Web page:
For those of you who don’t know, the UT vs. University of Oklahoma football game has been held every October since, I don’t know, the dawn of time or whatever. It’s a big fat deal in college sports: they hold it in Dallas (a neutral location!) and all the sports fans go for the weekend.

I’d completely forgotten about the game’s existence until Brendan mentioned it, but during the two years I spent at UT, the Texas-OU game weekend was my favorite weekend of the whole school year.  Not because of the game, which of course I never attended, but because the campus was nearly deserted from Friday afternoon to Sunday evening.

I didn’t do anything differently on those weekends, mind you. I read and wrote letters and listened to music in my dorm room, ate in the cafeteria, walked to the computer lab on campus and back. But almost nobody was there to see me do it! Phrasing it this way sounds weird, but it’s how I felt: I could be invisible without worrying that anyone was watching me be invisible.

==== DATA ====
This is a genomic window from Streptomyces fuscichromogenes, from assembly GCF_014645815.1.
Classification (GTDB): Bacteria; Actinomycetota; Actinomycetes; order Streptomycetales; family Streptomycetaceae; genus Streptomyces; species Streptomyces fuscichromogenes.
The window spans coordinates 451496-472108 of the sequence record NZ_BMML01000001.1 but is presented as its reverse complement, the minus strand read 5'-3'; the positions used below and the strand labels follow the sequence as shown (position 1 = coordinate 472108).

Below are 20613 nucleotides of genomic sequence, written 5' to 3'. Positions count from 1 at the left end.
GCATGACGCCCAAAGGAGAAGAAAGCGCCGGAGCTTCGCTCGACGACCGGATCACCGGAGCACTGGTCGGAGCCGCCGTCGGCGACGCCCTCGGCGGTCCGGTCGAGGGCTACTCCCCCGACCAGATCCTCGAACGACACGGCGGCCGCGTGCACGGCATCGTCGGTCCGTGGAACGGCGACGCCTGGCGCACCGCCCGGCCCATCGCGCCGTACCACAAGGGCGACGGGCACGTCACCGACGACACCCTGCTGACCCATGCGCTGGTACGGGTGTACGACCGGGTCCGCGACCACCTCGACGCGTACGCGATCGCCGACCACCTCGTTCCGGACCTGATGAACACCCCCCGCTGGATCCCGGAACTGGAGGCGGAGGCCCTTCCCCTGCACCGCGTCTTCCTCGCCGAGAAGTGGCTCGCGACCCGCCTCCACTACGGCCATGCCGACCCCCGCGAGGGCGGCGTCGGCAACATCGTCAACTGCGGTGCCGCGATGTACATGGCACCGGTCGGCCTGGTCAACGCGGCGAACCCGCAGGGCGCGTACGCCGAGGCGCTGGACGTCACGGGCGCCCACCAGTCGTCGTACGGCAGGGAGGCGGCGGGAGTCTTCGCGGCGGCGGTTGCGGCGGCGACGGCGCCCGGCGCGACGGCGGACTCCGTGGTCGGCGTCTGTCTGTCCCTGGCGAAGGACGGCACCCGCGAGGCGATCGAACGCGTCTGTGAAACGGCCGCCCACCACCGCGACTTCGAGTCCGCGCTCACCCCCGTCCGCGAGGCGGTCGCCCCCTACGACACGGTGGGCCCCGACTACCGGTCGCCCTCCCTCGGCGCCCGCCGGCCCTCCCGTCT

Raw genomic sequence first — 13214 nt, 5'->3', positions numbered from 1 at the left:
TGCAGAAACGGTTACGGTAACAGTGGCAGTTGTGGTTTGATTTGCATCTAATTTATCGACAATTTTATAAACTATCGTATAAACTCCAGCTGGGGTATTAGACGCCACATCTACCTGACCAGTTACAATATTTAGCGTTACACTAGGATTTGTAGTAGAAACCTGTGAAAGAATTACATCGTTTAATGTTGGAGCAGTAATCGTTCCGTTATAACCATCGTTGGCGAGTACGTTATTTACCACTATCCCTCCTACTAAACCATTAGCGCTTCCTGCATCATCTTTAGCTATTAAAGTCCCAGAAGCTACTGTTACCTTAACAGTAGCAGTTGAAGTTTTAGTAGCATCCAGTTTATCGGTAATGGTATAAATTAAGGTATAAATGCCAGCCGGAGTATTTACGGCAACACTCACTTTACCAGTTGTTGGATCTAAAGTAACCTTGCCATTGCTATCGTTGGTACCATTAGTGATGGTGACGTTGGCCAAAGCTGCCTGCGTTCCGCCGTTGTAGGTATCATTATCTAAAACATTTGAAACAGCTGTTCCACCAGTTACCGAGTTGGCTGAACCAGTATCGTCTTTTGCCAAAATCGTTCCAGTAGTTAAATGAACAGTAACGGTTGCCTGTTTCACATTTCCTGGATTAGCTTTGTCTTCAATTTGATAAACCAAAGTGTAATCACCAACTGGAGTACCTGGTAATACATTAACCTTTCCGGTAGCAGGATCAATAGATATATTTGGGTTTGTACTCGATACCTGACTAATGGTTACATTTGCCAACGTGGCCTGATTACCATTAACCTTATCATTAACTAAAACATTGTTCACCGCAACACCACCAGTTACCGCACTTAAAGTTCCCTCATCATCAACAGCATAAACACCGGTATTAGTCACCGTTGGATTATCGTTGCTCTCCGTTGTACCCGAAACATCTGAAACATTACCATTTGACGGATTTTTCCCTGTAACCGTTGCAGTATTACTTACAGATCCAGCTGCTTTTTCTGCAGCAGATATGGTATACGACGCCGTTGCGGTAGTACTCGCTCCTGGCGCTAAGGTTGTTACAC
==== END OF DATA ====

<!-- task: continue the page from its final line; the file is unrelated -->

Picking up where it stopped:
See, I knew that in my section of the dorm I was already known for being the girl who didn’t go anywhere. People would knock on my door to borrow things or ask questions on a Friday night, knowing full well that I’d be in my room. It embarrassed me to be this person, since everyone else went out every chance they got.

That’s one of several noticeable differences between being a dorm shut-in during your undiagnosed depression and being an apartment shut-in during your unemployed year.  In your apartment you can eat and bathe without leaving, there aren’t classes to attend, and you have no roommate, so there’s nobody around to watch you be a shut-in.  Also your neighbors are not all kids just out of high school, so they don’t care what you do.

I’ve talked a lot about my need for alone time on this site before, so obviously I learned not to worry about what people thought of it. I’ve also acquired at least five wonderful and engrossing hobbies since then, so I don’t even have time to worry about it.

That said, it’s important to get a balance. I get really testy if I don’t get lots of alone time, but if I get too much things can start to get depressing.  I plan to spend this Texas-OU weekend alternately going out and working on projects at home.